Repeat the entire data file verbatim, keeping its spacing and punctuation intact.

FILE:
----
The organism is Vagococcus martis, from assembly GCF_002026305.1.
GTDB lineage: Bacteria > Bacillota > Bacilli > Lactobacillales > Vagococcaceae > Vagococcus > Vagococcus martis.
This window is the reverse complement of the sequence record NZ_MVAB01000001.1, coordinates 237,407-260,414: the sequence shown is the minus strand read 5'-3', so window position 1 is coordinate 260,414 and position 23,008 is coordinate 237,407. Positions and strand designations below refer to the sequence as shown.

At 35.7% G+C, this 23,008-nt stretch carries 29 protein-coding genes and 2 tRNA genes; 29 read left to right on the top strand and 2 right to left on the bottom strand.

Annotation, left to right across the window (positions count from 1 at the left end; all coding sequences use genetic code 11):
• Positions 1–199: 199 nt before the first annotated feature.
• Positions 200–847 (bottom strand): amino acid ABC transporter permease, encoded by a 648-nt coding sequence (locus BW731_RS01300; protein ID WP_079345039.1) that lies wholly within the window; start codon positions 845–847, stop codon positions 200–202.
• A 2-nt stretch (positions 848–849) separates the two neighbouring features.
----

The organism is Vagococcus martis, from assembly GCF_002026305.1.
GTDB lineage: Bacteria > Bacillota > Bacilli > Lactobacillales > Vagococcaceae > Vagococcus > Vagococcus martis.
This window is the reverse complement of the sequence record NZ_MVAB01000001.1, coordinates 237,407-260,414: the sequence shown is the minus strand read 5'-3', so window position 1 is coordinate 260,414 and position 23,008 is coordinate 237,407. Positions and strand designations below refer to the sequence as shown.

At 35.7% G+C, this 23,008-nt stretch carries 29 protein-coding genes and 2 tRNA genes; 29 read left to right on the top strand and 2 right to left on the bottom strand.

Annotation, left to right across the window (positions count from 1 at the left end; all coding sequences use genetic code 11):
• Positions 1–199: 199 nt before the first annotated feature.
• Positions 200–847 (bottom strand): amino acid ABC transporter permease, encoded by a 648-nt coding sequence (locus BW731_RS01300; protein ID WP_079345039.1) that lies wholly within the window; start codon positions 845–847, stop codon positions 200–202.
• A 2-nt stretch (positions 848–849) separates the two neighbouring features.